The Prow

English translation by Moshe Ron

 

 

   We had a craze for black patent shoes, boat-shaped with a cropped prow, and we always thought that life was a river along which we proceed, time bidden, like a ship up or downstream.  Doubtless, it was our head that put our legs in motion, we'd never thought of it as the helm, though.  We believed we were carried by our black patent shoes, equipped not only with a mechanism of their own, a brain of sorts, but with simply a – spark. Their color was truly jet black, shiny like a mirror, with the whole city turned upside down inside, but the silver buckle, which we always wanted inlaid with just one diamond – a big one, never cared for those studded with many tiny splinters – that was the brain of these shoes, and the real cause, we know full well now, of this whole craze in the first place.

   Obviously, a ship without a helm is of no real use, and this bedecked buckle: it steered us. It is no secret how we'd moved about before purchasing our first pair of patent leather shoes: dragging along a filthy rubber pad, our heels dry and cracked any time of year, our eyes feeling their way along concrete sidewalks.  And then we bought them, so down there was the buckle with its diamond, shining day and night brighter than any flashlight. Thus we proceeded henceforth, even though the buckle was always too tight on top of the arch of our foot, pressing directly on the bone, itself boat-like to begin with, and named accordingly: the navicular bone.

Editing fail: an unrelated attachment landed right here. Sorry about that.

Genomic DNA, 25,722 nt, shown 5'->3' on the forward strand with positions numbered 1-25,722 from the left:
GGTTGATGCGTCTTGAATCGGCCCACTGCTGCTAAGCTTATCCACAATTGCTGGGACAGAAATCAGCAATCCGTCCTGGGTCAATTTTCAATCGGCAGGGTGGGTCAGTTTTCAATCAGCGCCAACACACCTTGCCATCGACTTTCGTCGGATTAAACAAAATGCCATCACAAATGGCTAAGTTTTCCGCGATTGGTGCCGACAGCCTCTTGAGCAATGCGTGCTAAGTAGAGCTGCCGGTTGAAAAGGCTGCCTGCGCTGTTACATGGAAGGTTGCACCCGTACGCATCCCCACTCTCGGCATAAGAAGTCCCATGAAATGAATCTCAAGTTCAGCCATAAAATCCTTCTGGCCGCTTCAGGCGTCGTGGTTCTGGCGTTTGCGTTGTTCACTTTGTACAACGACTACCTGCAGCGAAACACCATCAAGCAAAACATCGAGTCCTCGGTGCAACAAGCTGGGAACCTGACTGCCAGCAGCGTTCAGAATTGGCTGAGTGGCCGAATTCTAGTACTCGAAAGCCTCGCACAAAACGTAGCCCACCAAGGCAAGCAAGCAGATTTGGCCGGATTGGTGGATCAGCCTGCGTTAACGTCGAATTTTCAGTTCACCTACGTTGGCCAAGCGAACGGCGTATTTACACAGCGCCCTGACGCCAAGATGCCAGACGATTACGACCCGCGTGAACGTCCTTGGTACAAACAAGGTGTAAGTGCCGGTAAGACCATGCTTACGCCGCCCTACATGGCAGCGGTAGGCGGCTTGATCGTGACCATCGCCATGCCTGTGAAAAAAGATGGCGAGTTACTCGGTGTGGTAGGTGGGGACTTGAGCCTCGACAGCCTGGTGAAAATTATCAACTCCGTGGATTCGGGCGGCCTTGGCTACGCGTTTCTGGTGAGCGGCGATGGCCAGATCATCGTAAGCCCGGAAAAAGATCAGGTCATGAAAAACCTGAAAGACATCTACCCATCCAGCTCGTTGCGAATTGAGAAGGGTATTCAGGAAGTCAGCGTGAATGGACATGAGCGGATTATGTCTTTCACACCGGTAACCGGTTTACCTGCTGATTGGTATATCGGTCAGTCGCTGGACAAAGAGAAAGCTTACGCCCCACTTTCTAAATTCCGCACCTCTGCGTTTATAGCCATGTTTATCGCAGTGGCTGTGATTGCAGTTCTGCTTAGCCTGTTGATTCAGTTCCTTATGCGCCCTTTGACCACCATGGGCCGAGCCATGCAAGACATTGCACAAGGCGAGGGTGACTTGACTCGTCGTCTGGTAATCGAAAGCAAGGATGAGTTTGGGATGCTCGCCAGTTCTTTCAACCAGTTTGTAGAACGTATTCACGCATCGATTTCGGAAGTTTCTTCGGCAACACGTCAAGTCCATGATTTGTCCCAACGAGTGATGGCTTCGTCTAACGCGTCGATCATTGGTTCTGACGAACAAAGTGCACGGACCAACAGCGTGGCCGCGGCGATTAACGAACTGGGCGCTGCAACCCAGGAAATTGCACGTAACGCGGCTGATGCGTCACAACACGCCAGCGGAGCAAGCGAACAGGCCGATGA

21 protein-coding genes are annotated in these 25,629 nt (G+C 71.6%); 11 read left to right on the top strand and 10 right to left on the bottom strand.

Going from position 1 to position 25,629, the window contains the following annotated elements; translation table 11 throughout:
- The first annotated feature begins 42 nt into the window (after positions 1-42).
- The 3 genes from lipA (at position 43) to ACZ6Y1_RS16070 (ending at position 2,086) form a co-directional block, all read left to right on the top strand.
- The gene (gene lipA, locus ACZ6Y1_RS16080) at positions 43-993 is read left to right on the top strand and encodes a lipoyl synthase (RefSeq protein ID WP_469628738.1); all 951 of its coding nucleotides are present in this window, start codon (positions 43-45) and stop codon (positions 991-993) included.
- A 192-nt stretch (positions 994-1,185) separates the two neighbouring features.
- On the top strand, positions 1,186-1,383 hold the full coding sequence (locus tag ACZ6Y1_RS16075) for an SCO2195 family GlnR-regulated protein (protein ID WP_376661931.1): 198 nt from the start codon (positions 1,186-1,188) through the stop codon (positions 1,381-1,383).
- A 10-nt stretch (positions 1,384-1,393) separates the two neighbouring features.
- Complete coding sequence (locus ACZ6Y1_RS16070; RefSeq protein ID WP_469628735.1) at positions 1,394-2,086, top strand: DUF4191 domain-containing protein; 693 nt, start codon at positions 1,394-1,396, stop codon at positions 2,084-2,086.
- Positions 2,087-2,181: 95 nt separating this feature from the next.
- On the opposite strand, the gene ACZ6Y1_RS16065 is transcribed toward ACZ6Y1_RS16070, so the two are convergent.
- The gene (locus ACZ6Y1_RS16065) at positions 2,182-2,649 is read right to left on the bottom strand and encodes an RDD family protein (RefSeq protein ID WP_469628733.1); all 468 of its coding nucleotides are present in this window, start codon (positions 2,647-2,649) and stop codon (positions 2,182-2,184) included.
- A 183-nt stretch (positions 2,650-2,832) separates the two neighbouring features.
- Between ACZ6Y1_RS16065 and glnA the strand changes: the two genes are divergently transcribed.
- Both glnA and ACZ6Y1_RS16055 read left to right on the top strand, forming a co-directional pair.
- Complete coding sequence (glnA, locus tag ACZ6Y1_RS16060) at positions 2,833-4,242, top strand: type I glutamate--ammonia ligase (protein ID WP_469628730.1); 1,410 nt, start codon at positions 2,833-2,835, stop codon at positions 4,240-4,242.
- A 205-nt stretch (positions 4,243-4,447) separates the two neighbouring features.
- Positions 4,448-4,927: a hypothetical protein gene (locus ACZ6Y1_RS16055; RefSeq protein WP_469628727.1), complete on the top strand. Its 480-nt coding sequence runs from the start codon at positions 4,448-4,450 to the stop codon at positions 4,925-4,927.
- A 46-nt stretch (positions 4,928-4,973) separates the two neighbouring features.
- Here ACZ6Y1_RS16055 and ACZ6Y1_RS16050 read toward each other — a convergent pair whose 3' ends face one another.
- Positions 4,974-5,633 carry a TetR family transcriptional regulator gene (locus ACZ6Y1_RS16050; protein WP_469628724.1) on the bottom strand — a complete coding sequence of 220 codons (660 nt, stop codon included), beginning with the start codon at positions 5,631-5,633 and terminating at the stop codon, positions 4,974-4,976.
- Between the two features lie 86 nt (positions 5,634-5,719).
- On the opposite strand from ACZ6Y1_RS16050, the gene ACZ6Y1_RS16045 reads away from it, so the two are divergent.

We got moving.  A boat inside a boat.  A little boat inside our foot, up its upper arch, and one quite similar only larger, lodged in the foot of our horse, bearing the same name: the navicular.  This we discovered when we purchased our first horse; jet-black, shiny, bearing a white star on its forehead.  We bought a saddle and spurs too.  The horse dealer told us: this is the navicular bone, the hooves are thus and so, the teeth… and thence we galloped straight into the desert, with the diamond and the star.